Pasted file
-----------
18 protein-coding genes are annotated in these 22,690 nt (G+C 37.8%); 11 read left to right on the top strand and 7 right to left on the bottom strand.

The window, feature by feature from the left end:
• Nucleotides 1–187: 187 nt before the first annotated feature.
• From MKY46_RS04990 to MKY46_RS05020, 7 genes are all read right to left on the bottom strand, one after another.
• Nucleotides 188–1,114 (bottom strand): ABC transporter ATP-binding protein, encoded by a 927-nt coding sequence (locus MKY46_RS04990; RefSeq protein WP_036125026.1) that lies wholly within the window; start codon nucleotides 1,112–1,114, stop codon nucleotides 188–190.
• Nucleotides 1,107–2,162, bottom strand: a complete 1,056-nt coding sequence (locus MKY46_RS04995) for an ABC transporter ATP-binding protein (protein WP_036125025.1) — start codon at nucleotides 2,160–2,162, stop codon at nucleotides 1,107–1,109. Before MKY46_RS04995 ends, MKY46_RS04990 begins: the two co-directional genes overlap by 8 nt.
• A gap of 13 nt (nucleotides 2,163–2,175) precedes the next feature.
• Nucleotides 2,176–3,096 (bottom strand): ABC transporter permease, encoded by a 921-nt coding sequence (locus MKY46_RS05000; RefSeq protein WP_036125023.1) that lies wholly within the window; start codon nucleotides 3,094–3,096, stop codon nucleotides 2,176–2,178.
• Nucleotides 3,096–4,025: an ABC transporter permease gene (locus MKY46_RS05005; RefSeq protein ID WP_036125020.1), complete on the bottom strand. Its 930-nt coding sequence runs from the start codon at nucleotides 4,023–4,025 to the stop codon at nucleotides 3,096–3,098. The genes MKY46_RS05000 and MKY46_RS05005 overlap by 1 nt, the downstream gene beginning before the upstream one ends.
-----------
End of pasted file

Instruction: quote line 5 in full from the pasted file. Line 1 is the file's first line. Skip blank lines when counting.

• Nucleotides 188–1,114 (bottom strand): ABC transporter ATP-binding protein, encoded by a 927-nt coding sequence (locus MKY46_RS04990; RefSeq protein WP_036125026.1) that lies wholly within the window; start codon nucleotides 1,112–1,114, stop codon nucleotides 188–190.